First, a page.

Don't Sell Cloud Services; Do Sell End User Experience

Don't Sell Cloud Services; Do Sell End User Experience

Cloud computing was only half the story at last week's IT Nation conference in Orlando, Fla. Attendees -- mostly MSPs and VARs -- also focused heavily on mobile device management (MDM) and the growing influence of tablets in the workplace. But instead of talking cloud vs. on-premises or notebooks vs. tablets, it's time for MSPs to focus their sales and business strategies on the complete end-user experience. Here's why.

As HTG Peer Groups Founder Arlin Sorensen told me: "Forget the cloud; worry about clients and the end-user experience." Don't misunderstand Sorensen's words. And don't misread my intent with this blog. It's safe to say Sorensen sees financial opportunities with the cloud. As do I.

But the customer conversation needs to change. In short, MSPs need to start thinking more and more like Apple -- where every product and service (whether on premise or in the cloud) is designed with one goal in mind: Deliver a great customer experience. Fulfill that goal and customers will always pay a premium for your products and services.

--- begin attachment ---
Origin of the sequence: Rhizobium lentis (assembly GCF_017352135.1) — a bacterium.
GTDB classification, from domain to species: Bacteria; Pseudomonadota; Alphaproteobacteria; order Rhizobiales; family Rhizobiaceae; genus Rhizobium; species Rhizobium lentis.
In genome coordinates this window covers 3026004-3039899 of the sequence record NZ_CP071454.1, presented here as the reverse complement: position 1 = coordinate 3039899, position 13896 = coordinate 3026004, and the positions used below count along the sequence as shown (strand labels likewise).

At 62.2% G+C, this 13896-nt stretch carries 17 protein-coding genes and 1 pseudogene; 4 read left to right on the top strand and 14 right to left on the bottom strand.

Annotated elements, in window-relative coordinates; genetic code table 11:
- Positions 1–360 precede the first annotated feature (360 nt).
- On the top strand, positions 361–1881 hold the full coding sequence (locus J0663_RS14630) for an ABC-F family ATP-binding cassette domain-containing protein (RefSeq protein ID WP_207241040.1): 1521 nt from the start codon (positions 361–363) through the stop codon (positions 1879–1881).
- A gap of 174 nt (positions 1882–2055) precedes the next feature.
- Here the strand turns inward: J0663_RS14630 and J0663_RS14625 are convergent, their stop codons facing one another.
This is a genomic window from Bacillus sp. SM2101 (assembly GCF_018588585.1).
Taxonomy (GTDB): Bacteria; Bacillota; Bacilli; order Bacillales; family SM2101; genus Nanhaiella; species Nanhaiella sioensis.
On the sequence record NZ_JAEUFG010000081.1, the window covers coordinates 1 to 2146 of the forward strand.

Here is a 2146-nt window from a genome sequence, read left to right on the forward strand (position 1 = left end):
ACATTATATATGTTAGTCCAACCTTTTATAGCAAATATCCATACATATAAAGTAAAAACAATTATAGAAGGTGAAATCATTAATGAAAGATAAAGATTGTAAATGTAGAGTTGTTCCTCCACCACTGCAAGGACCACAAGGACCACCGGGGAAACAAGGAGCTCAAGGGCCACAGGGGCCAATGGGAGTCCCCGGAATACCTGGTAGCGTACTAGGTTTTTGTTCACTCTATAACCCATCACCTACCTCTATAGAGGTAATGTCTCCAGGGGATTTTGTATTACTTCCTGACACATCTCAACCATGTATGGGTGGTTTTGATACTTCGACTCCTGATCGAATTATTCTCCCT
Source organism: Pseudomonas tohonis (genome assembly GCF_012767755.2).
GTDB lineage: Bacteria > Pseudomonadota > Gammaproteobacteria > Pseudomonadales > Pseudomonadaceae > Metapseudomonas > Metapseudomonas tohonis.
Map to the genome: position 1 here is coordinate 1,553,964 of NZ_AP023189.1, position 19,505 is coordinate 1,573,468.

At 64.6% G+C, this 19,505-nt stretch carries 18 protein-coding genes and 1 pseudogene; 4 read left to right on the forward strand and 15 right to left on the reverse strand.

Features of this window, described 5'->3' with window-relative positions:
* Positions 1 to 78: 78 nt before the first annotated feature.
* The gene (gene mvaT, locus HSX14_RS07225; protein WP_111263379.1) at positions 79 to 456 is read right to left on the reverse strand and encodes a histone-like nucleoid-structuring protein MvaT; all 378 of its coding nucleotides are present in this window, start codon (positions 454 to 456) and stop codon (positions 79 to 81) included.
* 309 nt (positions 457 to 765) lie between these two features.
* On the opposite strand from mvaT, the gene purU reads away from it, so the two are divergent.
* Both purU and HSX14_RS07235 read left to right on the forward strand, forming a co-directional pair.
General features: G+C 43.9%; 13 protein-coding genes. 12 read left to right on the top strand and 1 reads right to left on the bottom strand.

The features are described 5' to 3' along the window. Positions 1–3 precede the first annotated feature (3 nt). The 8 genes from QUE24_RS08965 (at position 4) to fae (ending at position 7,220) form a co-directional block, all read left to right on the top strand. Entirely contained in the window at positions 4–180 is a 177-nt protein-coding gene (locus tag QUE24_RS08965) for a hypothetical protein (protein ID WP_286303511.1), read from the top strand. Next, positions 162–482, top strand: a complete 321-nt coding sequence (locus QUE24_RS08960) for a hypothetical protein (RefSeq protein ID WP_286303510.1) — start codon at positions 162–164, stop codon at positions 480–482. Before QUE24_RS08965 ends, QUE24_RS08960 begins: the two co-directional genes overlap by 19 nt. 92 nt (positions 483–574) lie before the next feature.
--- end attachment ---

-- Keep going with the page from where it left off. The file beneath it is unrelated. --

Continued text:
Any Device, Any Service

For MSPs, a great customer experience means you'll help SMB customers to access any application or any service from any device. Plus, the end-user experience will be strikingly similar whether the customer is using a smartphone, tablet, notebook, PC or high-end workstation.In some cases, the end customer may rarely -- if ever -- see the service (examples: cloud backup, cloud security, etc.). In other cases, the customer experience is front-and-center (example: virtual desktop infrastructure).

No doubt, plenty of vendors and cloud services providers (MSPs) want to help you deliver a strong customer experience. But I'm not sure which companies, if any, are best positioned to help MSPs deliver an awesome customer experience across all devices...

 

 
Hide comments

Comments

  • Allowed HTML tags: <em> <strong> <blockquote> <br> <p>

Plain text

  • No HTML tags allowed.
  • Web page addresses and e-mail addresses turn into links automatically.
  • Lines and paragraphs break automatically.
Publish